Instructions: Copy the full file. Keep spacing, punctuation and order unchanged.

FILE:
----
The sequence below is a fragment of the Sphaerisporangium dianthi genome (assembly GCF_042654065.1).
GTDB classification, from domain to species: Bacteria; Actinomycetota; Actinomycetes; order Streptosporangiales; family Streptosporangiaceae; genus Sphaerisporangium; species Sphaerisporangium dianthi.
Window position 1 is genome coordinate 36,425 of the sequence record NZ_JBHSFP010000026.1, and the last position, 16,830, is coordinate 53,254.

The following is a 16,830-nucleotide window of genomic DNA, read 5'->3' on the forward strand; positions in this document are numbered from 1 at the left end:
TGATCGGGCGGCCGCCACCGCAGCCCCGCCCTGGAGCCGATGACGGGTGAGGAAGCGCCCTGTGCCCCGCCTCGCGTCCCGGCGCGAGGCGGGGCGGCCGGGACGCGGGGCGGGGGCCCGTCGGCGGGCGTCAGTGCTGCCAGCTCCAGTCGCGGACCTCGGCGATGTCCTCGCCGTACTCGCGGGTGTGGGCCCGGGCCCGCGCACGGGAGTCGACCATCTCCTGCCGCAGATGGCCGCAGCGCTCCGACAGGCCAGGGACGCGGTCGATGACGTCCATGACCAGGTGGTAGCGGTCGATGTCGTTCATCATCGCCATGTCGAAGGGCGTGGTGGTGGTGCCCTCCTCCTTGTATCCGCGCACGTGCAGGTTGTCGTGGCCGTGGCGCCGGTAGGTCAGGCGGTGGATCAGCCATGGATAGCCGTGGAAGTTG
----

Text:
The sequence below is a fragment of the Sphaerisporangium dianthi genome (assembly GCF_042654065.1).
GTDB classification, from domain to species: Bacteria; Actinomycetota; Actinomycetes; order Streptosporangiales; family Streptosporangiaceae; genus Sphaerisporangium; species Sphaerisporangium dianthi.
Window position 1 is genome coordinate 36,425 of the sequence record NZ_JBHSFP010000026.1, and the last position, 16,830, is coordinate 53,254.

The following is a 16,830-nucleotide window of genomic DNA, read 5'->3' on the forward strand; positions in this document are numbered from 1 at the left end:
TGATCGGGCGGCCGCCACCGCAGCCCCGCCCTGGAGCCGATGACGGGTGAGGAAGCGCCCTGTGCCCCGCCTCGCGTCCCGGCGCGAGGCGGGGCGGCCGGGACGCGGGGCGGGGGCCCGTCGGCGGGCGTCAGTGCTGCCAGCTCCAGTCGCGGACCTCGGCGATGTCCTCGCCGTACTCGCGGGTGTGGGCCCGGGCCCGCGCACGGGAGTCGACCATCTCCTGCCGCAGATGGCCGCAGCGCTCCGACAGGCCAGGGACGCGGTCGATGACGTCCATGACCAGGTGGTAGCGGTCGATGTCGTTCATCATCGCCATGTCGAAGGGCGTGGTGGTGGTGCCCTCCTCCTTGTATCCGCGCACGTGCAGGTTGTCGTGGCCGTGGCGCCGGTAGGTCAGGCGGTGGATCAGCCATGGATAGCCGTGGAAGTTG